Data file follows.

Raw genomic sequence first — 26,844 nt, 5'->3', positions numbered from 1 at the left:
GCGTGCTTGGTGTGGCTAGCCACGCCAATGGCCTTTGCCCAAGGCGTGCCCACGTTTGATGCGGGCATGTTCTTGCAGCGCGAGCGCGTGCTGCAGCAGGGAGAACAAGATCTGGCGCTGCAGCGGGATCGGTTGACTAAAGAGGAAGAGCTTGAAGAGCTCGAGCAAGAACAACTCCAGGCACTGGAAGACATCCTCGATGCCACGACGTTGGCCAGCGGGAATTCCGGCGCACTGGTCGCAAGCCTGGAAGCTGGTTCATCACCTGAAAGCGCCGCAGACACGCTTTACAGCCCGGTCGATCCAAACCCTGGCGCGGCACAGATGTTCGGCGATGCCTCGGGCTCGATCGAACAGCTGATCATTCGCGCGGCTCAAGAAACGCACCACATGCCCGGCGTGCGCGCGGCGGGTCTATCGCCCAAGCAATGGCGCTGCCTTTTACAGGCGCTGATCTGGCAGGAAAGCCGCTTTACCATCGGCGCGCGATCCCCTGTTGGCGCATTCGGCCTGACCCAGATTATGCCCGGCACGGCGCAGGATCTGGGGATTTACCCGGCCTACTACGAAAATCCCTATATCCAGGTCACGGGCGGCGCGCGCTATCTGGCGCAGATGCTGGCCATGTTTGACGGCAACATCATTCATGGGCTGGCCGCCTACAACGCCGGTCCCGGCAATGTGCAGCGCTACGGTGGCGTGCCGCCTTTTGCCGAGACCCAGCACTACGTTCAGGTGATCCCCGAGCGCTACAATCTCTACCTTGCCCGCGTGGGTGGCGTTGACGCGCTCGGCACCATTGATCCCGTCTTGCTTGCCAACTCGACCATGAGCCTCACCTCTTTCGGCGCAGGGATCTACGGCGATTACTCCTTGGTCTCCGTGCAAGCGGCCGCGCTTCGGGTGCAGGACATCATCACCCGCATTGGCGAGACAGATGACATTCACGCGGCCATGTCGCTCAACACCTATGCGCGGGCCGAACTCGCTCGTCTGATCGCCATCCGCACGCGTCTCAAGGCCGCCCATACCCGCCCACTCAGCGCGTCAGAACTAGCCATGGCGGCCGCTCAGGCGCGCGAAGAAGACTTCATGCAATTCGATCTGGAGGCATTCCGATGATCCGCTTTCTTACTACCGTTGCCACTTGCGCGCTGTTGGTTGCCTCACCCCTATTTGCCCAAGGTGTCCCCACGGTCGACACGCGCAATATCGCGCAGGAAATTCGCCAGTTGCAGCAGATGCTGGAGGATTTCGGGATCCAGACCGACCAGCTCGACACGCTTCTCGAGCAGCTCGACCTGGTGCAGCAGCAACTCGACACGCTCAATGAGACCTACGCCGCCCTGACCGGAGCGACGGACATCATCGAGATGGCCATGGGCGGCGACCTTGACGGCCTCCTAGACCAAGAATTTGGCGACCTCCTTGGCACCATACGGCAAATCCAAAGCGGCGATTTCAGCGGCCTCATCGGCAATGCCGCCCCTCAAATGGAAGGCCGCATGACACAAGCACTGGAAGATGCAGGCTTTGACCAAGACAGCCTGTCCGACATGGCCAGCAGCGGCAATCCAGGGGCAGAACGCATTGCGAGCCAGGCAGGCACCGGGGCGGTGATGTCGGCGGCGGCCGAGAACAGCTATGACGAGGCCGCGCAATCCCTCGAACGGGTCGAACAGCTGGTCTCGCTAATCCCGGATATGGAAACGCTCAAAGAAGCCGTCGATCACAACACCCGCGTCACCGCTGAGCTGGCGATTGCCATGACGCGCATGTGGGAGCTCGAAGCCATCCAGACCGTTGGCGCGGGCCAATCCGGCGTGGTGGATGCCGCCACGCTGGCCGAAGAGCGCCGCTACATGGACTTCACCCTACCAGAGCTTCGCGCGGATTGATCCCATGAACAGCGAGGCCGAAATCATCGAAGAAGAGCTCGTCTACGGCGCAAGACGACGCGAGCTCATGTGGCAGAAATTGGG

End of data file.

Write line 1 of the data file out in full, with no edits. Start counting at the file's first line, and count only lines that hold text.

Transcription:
Raw genomic sequence first — 26,844 nt, 5'->3', positions numbered from 1 at the left: